Here are 17 recipes — including vegan and paleo options — you can eat for breakfast, lunch, dinner, or dessert.
As you may know, eating for two goes beyond the pregnancy stage. Where it gets tricky is when a breastfeeding mother has an infant with a food allergy or intolerance. Proteins from what you eat can appear in breastmilk within 3 to 6 hours after your meal, which means your baby may be consuming allergens.
“A common strategy for breastfeeding mothers with gassy babies is to cut out dairy in their own diet for a few months, and try re-introducing it again when the baby is older to see if the same symptoms return or not,” says Melissa Olson, a registered dietitian-nutritionist, certified lactation counselor, and Director of Nutrition at Community Healthcare Network.
Consuming top allergens like soy and dairy during lactation can actually be protective against future allergies in your child. But if you need a dairy- and soy-free diet due to your baby’s symptoms or diagnosis, check out these 17 recipes — including vegan and paleo options — below.
Egg white muffins
These egg white muffins by The Ultimate Paleo Guide are the ideal food-to-go. These nutritious, easy-to-heat muffins can be prepared 12 at a time and stored in the fridge for anytime of the day. Egg whites are a great source of lean protein. The vegetables provide fiber and micronutrients for both you and your baby to stay healthy.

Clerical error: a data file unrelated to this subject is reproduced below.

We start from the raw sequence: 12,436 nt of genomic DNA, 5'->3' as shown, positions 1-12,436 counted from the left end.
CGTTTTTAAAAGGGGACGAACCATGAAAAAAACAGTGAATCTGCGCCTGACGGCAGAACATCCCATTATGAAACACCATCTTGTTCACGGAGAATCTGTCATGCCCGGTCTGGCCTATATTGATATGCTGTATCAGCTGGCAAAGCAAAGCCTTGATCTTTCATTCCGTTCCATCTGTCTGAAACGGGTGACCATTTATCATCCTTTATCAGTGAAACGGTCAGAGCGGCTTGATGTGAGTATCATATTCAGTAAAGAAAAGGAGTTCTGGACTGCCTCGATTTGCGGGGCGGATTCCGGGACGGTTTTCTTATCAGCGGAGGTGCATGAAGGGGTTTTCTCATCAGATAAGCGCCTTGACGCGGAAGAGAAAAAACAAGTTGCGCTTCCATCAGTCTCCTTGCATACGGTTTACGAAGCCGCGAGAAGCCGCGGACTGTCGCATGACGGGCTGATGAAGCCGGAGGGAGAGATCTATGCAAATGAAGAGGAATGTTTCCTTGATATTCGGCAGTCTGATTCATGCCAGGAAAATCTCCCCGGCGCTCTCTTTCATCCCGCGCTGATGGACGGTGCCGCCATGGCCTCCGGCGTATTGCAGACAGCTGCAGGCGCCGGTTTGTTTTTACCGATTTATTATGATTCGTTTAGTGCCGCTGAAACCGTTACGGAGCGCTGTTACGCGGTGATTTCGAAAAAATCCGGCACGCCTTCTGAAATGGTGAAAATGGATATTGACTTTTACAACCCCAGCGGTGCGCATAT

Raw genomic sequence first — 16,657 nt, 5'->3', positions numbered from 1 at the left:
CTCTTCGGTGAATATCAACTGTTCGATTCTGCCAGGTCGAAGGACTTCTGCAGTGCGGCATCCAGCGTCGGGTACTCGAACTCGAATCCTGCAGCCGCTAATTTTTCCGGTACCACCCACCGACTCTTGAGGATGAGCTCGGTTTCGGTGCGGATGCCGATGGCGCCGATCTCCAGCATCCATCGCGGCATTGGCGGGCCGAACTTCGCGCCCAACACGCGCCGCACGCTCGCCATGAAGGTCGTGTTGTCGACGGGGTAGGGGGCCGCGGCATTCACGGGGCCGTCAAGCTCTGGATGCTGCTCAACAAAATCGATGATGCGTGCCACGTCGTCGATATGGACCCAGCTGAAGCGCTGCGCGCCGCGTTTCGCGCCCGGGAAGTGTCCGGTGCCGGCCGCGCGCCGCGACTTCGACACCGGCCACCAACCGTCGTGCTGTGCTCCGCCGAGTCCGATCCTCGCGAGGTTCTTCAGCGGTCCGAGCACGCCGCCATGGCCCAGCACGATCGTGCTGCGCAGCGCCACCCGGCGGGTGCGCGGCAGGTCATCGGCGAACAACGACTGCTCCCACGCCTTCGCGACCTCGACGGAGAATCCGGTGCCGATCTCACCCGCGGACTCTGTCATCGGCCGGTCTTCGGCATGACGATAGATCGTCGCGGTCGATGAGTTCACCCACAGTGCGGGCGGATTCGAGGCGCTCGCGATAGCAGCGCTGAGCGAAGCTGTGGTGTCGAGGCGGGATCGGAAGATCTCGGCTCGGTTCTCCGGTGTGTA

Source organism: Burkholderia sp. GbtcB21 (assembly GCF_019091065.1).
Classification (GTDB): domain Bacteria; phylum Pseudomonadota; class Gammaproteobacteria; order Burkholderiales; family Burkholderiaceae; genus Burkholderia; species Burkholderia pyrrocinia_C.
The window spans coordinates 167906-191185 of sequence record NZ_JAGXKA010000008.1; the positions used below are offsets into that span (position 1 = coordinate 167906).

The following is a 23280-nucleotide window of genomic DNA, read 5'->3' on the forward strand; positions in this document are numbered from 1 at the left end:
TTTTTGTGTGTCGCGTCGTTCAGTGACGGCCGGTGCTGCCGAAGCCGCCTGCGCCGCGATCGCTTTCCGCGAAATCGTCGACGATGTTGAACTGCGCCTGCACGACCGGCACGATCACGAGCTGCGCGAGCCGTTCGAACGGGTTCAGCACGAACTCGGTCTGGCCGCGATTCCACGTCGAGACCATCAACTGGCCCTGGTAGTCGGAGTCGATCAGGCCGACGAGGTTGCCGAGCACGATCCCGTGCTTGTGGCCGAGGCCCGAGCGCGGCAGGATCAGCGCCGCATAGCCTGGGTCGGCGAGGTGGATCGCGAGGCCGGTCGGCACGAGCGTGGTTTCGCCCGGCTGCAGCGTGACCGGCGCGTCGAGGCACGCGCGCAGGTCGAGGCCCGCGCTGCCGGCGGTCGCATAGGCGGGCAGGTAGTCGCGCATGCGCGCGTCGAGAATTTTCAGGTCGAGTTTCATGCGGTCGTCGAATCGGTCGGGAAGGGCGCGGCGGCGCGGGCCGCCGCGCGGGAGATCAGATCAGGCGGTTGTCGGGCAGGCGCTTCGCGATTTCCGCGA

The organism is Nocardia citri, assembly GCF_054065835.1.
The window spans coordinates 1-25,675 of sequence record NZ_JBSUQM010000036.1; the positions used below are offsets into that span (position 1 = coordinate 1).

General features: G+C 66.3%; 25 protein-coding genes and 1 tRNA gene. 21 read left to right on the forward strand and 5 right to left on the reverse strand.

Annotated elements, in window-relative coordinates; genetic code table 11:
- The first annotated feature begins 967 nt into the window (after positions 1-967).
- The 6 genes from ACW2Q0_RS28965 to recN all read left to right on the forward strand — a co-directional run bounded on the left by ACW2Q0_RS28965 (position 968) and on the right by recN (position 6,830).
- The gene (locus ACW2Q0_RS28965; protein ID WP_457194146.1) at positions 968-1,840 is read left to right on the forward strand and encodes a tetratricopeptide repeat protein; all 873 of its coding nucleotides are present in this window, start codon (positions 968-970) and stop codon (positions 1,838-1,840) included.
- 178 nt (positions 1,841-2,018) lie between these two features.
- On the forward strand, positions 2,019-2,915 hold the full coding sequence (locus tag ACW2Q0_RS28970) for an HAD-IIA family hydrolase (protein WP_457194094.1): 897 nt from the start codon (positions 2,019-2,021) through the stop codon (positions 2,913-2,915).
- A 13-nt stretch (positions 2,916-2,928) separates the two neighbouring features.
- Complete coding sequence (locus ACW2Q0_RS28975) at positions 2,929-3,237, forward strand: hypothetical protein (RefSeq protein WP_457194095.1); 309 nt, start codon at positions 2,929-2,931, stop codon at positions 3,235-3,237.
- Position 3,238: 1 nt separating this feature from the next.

Chia seed pudding
Chia seed pudding by Oh She Glows is a health nut favorite! It’s high in protein and healthy fats. It may also be lower in sugar than your go-to cereal or oatmeal. It’s also easily customizable based on your preferred flavors and toppings. This recipe will provide healthy fats for your diet and breastmilk production.
Cinnamon toast breakfast quinoa
This breakfast quinoa “cereal” by Cookie and Kate is made with pecans and quinoa for a high protein breakfast option. Opt for almond, flax, coconut, or hemp milk instead of the cows’ milk and yogurt recommended as an optional topping in the recipe. Or leave it out altogether.
Breakfast bowls are an easy way to include protein and nutrients from vegetables into a breakfast meal. In this recipe by Fed and Fit, the eggs and sausage can be prepared ahead of time and as well as the vegetables. You can keep the prepared ingredients in the fridge for breakfast or a snack that’s easy to throw together quickly.